“Safe homes allow women and girls to experience rest and pleasure.” – Is Your Family Safe for Women and Girls? pt V
Many of us are working beyond exhaustion in all of our intimate relationships, be they work, political, religious, familial, social, or romantic in nature. It seems that over-extended Black women are the norm, regardless of class. In fact class mobility seems to give us perhaps a more thorough to do list, one that layers in guilt for anything that could be considered “extra.” Not only are our time and material resources expected to serve the general “us/other”- all of our connections to identity groups, but even our health and joy are required for sacrifice.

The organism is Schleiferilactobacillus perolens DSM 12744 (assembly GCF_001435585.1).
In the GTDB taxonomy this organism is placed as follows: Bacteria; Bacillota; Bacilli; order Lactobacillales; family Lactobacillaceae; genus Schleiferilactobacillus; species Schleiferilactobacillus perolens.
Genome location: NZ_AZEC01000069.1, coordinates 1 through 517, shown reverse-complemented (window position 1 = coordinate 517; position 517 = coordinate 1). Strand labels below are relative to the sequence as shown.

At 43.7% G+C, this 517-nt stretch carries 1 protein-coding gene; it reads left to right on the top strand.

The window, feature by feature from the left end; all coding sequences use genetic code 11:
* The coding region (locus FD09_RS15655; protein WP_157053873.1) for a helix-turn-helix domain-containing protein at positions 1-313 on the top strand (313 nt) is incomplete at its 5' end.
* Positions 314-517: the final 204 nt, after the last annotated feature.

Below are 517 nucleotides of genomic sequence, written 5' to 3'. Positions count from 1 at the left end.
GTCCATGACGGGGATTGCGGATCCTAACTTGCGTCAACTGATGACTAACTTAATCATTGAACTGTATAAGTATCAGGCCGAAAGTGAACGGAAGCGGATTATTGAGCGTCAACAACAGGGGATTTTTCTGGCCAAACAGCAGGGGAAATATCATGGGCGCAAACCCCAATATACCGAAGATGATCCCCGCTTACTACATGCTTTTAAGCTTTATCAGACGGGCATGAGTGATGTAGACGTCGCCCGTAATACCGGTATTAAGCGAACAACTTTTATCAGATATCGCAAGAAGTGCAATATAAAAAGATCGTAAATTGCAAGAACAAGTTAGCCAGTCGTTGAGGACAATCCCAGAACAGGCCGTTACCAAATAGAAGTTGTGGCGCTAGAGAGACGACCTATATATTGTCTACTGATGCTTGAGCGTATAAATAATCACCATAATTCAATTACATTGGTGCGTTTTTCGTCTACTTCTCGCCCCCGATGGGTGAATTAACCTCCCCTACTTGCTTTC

The concepts of rest and Black women are hardly related to each other in our culture. If we take a moment to imagine a Black woman resting, or rather not engaged in a service oriented activity, what thoughts or feelings arise? The image of a resting Black woman usually prompts some variation of the question “what did she do to earn that rest?” If she has not “earned” that rest, then we label her as lazy or assign some other attribute with negative implications. The notion of earning rest also assumes that in our collective imagination Black women can indeed “earn” rest. Yet in reality our shared belief is that if a Black woman has time or space to rest, naturally she should be assigned more work.
Rest is absolutely necessary for optimal health. So if in our culture Black women are not deserving of rest, then too in our culture Black women do not deserve optimal health.